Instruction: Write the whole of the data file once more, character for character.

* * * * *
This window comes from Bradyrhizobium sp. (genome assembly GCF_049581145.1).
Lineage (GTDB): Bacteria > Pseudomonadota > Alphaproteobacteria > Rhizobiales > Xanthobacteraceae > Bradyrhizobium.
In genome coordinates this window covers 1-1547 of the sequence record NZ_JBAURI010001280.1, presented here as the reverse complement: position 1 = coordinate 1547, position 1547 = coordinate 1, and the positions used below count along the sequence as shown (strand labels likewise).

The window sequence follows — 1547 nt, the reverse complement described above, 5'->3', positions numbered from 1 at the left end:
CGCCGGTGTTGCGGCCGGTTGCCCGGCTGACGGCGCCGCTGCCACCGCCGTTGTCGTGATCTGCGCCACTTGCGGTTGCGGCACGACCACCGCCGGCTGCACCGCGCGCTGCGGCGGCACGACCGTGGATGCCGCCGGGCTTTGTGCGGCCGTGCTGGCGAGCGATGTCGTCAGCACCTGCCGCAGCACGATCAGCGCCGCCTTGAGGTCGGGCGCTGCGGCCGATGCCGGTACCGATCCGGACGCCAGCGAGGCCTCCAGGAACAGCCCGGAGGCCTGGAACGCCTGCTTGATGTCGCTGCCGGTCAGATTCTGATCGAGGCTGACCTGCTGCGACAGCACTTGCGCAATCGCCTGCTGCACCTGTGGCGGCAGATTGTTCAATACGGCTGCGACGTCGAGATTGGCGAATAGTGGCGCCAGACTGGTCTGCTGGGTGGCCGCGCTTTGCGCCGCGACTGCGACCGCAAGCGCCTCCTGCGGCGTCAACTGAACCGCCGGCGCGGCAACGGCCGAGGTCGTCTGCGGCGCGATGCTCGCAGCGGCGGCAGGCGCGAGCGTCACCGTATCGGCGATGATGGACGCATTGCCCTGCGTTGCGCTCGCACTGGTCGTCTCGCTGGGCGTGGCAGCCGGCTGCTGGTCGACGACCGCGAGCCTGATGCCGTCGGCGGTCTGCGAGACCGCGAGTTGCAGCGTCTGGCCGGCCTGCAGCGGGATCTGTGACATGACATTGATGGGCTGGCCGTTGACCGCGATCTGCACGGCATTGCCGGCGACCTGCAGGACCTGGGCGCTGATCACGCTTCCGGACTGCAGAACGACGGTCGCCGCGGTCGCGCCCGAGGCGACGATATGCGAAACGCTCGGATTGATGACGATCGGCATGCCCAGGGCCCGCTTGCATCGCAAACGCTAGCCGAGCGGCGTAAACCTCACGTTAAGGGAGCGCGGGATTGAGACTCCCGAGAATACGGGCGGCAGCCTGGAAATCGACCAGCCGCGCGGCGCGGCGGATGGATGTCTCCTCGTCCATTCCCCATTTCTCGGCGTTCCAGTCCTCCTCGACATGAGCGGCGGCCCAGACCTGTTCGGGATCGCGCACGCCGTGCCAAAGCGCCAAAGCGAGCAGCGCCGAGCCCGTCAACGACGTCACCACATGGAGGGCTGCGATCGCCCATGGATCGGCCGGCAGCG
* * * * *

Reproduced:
This window comes from Bradyrhizobium sp. (genome assembly GCF_049581145.1).
Lineage (GTDB): Bacteria > Pseudomonadota > Alphaproteobacteria > Rhizobiales > Xanthobacteraceae > Bradyrhizobium.
In genome coordinates this window covers 1-1547 of the sequence record NZ_JBAURI010001280.1, presented here as the reverse complement: position 1 = coordinate 1547, position 1547 = coordinate 1, and the positions used below count along the sequence as shown (strand labels likewise).

The window sequence follows — 1547 nt, the reverse complement described above, 5'->3', positions numbered from 1 at the left end:
CGCCGGTGTTGCGGCCGGTTGCCCGGCTGACGGCGCCGCTGCCACCGCCGTTGTCGTGATCTGCGCCACTTGCGGTTGCGGCACGACCACCGCCGGCTGCACCGCGCGCTGCGGCGGCACGACCGTGGATGCCGCCGGGCTTTGTGCGGCCGTGCTGGCGAGCGATGTCGTCAGCACCTGCCGCAGCACGATCAGCGCCGCCTTGAGGTCGGGCGCTGCGGCCGATGCCGGTACCGATCCGGACGCCAGCGAGGCCTCCAGGAACAGCCCGGAGGCCTGGAACGCCTGCTTGATGTCGCTGCCGGTCAGATTCTGATCGAGGCTGACCTGCTGCGACAGCACTTGCGCAATCGCCTGCTGCACCTGTGGCGGCAGATTGTTCAATACGGCTGCGACGTCGAGATTGGCGAATAGTGGCGCCAGACTGGTCTGCTGGGTGGCCGCGCTTTGCGCCGCGACTGCGACCGCAAGCGCCTCCTGCGGCGTCAACTGAACCGCCGGCGCGGCAACGGCCGAGGTCGTCTGCGGCGCGATGCTCGCAGCGGCGGCAGGCGCGAGCGTCACCGTATCGGCGATGATGGACGCATTGCCCTGCGTTGCGCTCGCACTGGTCGTCTCGCTGGGCGTGGCAGCCGGCTGCTGGTCGACGACCGCGAGCCTGATGCCGTCGGCGGTCTGCGAGACCGCGAGTTGCAGCGTCTGGCCGGCCTGCAGCGGGATCTGTGACATGACATTGATGGGCTGGCCGTTGACCGCGATCTGCACGGCATTGCCGGCGACCTGCAGGACCTGGGCGCTGATCACGCTTCCGGACTGCAGAACGACGGTCGCCGCGGTCGCGCCCGAGGCGACGATATGCGAAACGCTCGGATTGATGACGATCGGCATGCCCAGGGCCCGCTTGCATCGCAAACGCTAGCCGAGCGGCGTAAACCTCACGTTAAGGGAGCGCGGGATTGAGACTCCCGAGAATACGGGCGGCAGCCTGGAAATCGACCAGCCGCGCGGCGCGGCGGATGGATGTCTCCTCGTCCATTCCCCATTTCTCGGCGTTCCAGTCCTCCTCGACATGAGCGGCGGCCCAGACCTGTTCGGGATCGCGCACGCCGTGCCAAAGCGCCAAAGCGAGCAGCGCCGAGCCCGTCAACGACGTCACCACATGGAGGGCTGCGATCGCCCATGGATCGGCCGGCAGCG